Homegrown organic lupins could provide farmers with an “exciting” alternative to soya, according to BBC One’s Countryfile presenter, Adam Henson, who visited one of the Mole Valley Farmers’ organic lupin trial plots.
Adam went to see one of five Innovative Farmers Field Labs being run by Mole Valley Farmers in conjunction with The Soil Association, to explore the role of lupins on British soils.
He explained how British farmers were largely reliant on importing 800,000t of organic and conventional soya a year to provide livestock with a high protein feed, which created huge environmental concerns.
“As global demand for soya grows, increased production in South America and Asia is leading to deforestation and lack of biodiversity,” he explained.
Consequently, Mole Valley Farmers are in the middle of a two year trial looking at the practicalities of growing lupins on British farms as a source of homegrown, organic protein. One of the five farms involved in this year’s project is Stantyway Farm on the Clinton Devon Estate in Devon, which was the host for Sunday’s Countryfile programme.
Standing in a crop of bright blue flowers Adam said: “The beans from these beautiful flowers are just as good as soya beans and could help reduce our reliance on imported soya.”
Farmer, Sam Walker – who is growing 1ha of the crop at Stantyway Farm – was in agreement with Adam. He also said that the crop could provide him with an additional source of income, whilst also building soil fertility as part of his organic crop rotation.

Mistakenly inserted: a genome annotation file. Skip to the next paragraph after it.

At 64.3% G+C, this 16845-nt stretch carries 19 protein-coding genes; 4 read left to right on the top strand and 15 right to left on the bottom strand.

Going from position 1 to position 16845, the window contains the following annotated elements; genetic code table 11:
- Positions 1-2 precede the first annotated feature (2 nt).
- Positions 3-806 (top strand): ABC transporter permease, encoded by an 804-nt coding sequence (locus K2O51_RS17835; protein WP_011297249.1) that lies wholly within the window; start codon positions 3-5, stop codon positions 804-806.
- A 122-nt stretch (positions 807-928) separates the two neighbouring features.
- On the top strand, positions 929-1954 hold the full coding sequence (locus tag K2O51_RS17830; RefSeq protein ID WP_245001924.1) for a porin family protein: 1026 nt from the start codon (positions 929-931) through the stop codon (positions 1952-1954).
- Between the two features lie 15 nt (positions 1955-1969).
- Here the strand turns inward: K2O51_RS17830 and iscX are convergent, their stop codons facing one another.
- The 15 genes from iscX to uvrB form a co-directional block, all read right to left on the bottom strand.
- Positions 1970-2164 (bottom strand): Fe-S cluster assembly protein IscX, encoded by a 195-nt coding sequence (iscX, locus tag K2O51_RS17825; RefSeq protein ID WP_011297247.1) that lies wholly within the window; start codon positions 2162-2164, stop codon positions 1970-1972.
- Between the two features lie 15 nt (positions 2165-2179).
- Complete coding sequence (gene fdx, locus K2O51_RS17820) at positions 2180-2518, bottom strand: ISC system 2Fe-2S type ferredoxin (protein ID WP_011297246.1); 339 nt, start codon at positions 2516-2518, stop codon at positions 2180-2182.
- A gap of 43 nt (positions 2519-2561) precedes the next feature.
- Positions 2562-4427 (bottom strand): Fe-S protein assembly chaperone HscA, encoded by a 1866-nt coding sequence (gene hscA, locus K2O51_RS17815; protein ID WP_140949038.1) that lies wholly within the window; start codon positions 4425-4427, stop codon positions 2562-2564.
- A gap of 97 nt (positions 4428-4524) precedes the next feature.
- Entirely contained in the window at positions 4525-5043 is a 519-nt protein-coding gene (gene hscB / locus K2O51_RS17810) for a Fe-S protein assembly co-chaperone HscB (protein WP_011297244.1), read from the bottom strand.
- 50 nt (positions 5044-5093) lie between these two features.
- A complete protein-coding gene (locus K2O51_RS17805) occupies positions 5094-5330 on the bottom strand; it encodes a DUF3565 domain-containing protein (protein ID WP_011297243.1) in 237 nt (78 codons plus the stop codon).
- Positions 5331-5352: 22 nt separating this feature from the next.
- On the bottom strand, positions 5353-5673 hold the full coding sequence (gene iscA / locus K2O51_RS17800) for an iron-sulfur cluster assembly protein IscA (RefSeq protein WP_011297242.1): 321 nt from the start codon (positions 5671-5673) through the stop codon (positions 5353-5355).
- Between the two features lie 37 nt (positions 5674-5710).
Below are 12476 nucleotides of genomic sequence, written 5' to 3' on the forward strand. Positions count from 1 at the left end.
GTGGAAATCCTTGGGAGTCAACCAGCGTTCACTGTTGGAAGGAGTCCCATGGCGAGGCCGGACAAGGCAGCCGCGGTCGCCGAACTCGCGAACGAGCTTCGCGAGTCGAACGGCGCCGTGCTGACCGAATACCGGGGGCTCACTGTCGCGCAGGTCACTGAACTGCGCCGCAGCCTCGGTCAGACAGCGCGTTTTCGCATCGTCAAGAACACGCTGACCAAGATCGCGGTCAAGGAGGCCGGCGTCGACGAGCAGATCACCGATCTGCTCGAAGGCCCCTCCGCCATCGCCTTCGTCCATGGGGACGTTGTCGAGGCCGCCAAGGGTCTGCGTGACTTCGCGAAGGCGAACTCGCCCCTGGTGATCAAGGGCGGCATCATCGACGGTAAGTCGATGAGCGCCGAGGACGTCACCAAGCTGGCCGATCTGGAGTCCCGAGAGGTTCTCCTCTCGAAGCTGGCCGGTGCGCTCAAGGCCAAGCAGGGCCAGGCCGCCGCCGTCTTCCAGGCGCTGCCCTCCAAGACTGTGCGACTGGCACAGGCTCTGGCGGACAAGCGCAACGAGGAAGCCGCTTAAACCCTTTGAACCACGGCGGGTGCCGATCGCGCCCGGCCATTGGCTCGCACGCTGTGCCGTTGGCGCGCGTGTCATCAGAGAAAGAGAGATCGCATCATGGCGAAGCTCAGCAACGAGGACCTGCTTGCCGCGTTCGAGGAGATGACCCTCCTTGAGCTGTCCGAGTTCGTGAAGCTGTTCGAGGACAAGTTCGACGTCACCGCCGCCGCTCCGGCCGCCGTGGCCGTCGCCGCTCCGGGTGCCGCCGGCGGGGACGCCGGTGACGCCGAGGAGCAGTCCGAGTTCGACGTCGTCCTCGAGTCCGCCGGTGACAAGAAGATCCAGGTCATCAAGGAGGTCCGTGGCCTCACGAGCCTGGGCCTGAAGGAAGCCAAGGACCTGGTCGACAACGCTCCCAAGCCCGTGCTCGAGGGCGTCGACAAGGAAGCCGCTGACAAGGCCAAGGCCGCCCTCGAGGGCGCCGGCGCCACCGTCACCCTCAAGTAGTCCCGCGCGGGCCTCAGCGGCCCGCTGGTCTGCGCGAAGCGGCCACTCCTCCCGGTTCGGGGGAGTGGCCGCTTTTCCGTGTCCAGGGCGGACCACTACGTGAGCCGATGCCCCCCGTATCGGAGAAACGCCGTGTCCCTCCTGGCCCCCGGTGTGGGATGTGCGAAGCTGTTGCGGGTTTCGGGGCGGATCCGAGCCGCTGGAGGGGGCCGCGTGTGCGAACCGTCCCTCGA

“Lupins are incredible because they’re a real mixture of being a cash crop and actually fixing nitrogen in the soil to help crops grow,” he said.
Mole Valley Farmers’ Nigel Mapstone – who is running the organic lupins trials – then explained to viewers how nodules on the plant’s roots helped fix nitrogen from the air and put nitrogen back into the soil. At the same time, at 33% protein, the crop was the highest protein bean that could be grown in the UK. Farmers could subsequently grow and feed the crop or sell it into the organic feed market.
Nigel added: “It should give a return similar to that of organic wheat or oats. But because it’s a legume and it’s putting nitrogen back into the soil, it’s actually got the advantage, that it’s giving rather than just taking. But it will mean that we’ve got a proper, UK grown product….The way this is looking at the moment, I think they could be the answer our prayers.”
Adam was equally as enthusiastic and informed viewers that initial signs from the trial looked “promising” and that the crop could offer exciting opportunities in the future.
He said: “I’m keen to find out how the trials progress, because if Sam can produce his own protein to feed his cattle from these lupins, and have some spare to sell over into the open market, that becomes very exciting. But if the trials can then be widened out into the conventional farming market, and we can be less reliant on imported soya, then everyone’s a winner.”
Catch up on the BBC’s Countryfile programme on the BBC iPlayer.